Research roundup: Asian American mental health
The U.S. surgeon general’s report “Mental Health: Culture, Race and Ethnicity (2001)” and subsequent research have yielded diverse and inconclusive results regarding the rate of mental health problems and need for mental health services among Asian Americans. The heterogeneity of Asian Americans, who are comprised of numerous subgroups from many different countries, makes identifying needs difficult. There have also been challenges with developing culturally valid assessments, potential biases in data collection, and language barriers.
The research is clear and consistent, however, that Asian Americans underutilize mental health services compared to other minorities and nonminorities. This lack of service use does not necessarily indicate a lack of need. Cultural values and stigma associated with mental health problems may keep Asian Americans from seeking help. When Asian Americans do seek services, they are more likely to see a general physician rather than a mental health professional.
The following research summaries examine factors that may affect Asian Americans’ use of mental health services and developmental influences that have shown to increase psychological well-being among Asian American adolescents. Psychologists are encouraged to explore the literature more completely to determine what may be useful to them in practice.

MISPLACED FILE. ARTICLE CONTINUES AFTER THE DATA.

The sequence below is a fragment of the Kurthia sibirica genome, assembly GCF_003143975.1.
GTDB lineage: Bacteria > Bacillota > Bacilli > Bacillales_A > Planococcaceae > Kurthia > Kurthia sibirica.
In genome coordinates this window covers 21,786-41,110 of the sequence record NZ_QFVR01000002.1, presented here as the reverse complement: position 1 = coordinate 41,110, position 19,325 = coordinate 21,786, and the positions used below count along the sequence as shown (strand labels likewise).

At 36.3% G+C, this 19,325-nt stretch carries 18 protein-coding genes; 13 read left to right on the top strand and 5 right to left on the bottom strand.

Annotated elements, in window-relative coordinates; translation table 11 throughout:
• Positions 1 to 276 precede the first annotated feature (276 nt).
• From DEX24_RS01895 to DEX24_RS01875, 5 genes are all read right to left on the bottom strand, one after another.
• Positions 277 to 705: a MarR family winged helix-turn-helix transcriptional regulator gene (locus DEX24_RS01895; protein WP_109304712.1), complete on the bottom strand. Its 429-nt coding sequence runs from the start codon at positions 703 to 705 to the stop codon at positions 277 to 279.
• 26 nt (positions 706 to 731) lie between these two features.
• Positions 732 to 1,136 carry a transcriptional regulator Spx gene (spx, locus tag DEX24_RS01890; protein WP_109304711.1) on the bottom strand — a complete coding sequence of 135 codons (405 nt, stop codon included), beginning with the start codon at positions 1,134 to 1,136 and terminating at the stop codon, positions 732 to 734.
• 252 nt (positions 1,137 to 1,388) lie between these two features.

David, R.F., & Kiang, L. (2016). Religious identity, religious participation and psychological well-being in Asian American adolescents. Journal of Youth and Adolescence, 45, 532-546. doi:10.1007/s10964-015-0350-9.
Religiosity can have an important impact on adolescent identity development. The authors examined a sample of Asian American ninth and 10th graders (n=180) from six public high schools in North Carolina. Participants completed a battery of questionnaires for four consecutive years that included measures of religious identity (two dimensions: religious regard — positive feelings about one’s religious identity; and religious centrality — the extent to which religion or religious beliefs define oneself), religious participation (attendance at services or events) and psychological well-being, including self-esteem, depression, positive and negative affect, and meaning in life. This longitudinal study also examined these variables by gender and first- or second-generation American.